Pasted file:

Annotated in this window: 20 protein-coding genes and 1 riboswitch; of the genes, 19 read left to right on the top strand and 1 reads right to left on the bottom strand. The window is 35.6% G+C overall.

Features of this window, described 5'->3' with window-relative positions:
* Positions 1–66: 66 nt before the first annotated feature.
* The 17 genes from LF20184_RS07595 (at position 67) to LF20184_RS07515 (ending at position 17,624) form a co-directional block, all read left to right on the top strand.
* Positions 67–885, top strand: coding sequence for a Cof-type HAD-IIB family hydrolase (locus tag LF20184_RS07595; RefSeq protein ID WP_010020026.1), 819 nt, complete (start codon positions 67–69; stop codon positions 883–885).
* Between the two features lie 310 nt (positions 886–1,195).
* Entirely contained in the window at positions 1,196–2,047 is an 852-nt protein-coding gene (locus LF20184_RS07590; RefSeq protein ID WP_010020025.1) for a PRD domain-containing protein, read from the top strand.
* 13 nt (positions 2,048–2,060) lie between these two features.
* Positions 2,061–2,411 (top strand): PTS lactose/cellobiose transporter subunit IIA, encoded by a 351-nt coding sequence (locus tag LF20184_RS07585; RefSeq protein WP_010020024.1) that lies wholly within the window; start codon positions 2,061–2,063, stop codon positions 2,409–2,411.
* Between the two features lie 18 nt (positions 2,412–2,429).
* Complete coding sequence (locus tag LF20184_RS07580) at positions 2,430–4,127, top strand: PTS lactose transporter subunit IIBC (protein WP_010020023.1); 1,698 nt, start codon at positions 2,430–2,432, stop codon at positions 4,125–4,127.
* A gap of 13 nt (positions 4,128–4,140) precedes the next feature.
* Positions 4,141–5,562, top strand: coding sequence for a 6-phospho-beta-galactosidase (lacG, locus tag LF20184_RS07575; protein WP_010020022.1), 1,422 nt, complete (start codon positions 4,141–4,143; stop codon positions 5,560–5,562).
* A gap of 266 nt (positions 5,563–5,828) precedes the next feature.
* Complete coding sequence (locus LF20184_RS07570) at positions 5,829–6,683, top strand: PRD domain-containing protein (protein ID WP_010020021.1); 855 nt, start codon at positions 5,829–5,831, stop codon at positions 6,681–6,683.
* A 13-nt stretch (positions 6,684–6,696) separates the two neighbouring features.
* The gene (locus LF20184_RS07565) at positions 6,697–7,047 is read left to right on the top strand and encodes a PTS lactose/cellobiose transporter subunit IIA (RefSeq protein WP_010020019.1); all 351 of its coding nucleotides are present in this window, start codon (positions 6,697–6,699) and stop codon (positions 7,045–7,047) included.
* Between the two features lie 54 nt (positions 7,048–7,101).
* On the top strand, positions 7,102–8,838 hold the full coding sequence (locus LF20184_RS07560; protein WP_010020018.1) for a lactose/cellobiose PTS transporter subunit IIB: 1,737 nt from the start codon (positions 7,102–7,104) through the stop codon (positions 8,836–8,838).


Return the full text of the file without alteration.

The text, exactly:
Annotated in this window: 20 protein-coding genes and 1 riboswitch; of the genes, 19 read left to right on the top strand and 1 reads right to left on the bottom strand. The window is 35.6% G+C overall.

Features of this window, described 5'->3' with window-relative positions:
* Positions 1–66: 66 nt before the first annotated feature.
* The 17 genes from LF20184_RS07595 (at position 67) to LF20184_RS07515 (ending at position 17,624) form a co-directional block, all read left to right on the top strand.
* Positions 67–885, top strand: coding sequence for a Cof-type HAD-IIB family hydrolase (locus tag LF20184_RS07595; RefSeq protein ID WP_010020026.1), 819 nt, complete (start codon positions 67–69; stop codon positions 883–885).
* Between the two features lie 310 nt (positions 886–1,195).
* Entirely contained in the window at positions 1,196–2,047 is an 852-nt protein-coding gene (locus LF20184_RS07590; RefSeq protein ID WP_010020025.1) for a PRD domain-containing protein, read from the top strand.
* 13 nt (positions 2,048–2,060) lie between these two features.
* Positions 2,061–2,411 (top strand): PTS lactose/cellobiose transporter subunit IIA, encoded by a 351-nt coding sequence (locus tag LF20184_RS07585; RefSeq protein WP_010020024.1) that lies wholly within the window; start codon positions 2,061–2,063, stop codon positions 2,409–2,411.
* Between the two features lie 18 nt (positions 2,412–2,429).
* Complete coding sequence (locus tag LF20184_RS07580) at positions 2,430–4,127, top strand: PTS lactose transporter subunit IIBC (protein WP_010020023.1); 1,698 nt, start codon at positions 2,430–2,432, stop codon at positions 4,125–4,127.
* A gap of 13 nt (positions 4,128–4,140) precedes the next feature.
* Positions 4,141–5,562, top strand: coding sequence for a 6-phospho-beta-galactosidase (lacG, locus tag LF20184_RS07575; protein WP_010020022.1), 1,422 nt, complete (start codon positions 4,141–4,143; stop codon positions 5,560–5,562).
* A gap of 266 nt (positions 5,563–5,828) precedes the next feature.
* Complete coding sequence (locus LF20184_RS07570) at positions 5,829–6,683, top strand: PRD domain-containing protein (protein ID WP_010020021.1); 855 nt, start codon at positions 5,829–5,831, stop codon at positions 6,681–6,683.
* A 13-nt stretch (positions 6,684–6,696) separates the two neighbouring features.
* The gene (locus LF20184_RS07565) at positions 6,697–7,047 is read left to right on the top strand and encodes a PTS lactose/cellobiose transporter subunit IIA (RefSeq protein WP_010020019.1); all 351 of its coding nucleotides are present in this window, start codon (positions 6,697–6,699) and stop codon (positions 7,045–7,047) included.
* Between the two features lie 54 nt (positions 7,048–7,101).
* On the top strand, positions 7,102–8,838 hold the full coding sequence (locus LF20184_RS07560; protein WP_010020018.1) for a lactose/cellobiose PTS transporter subunit IIB: 1,737 nt from the start codon (positions 7,102–7,104) through the stop codon (positions 8,836–8,838).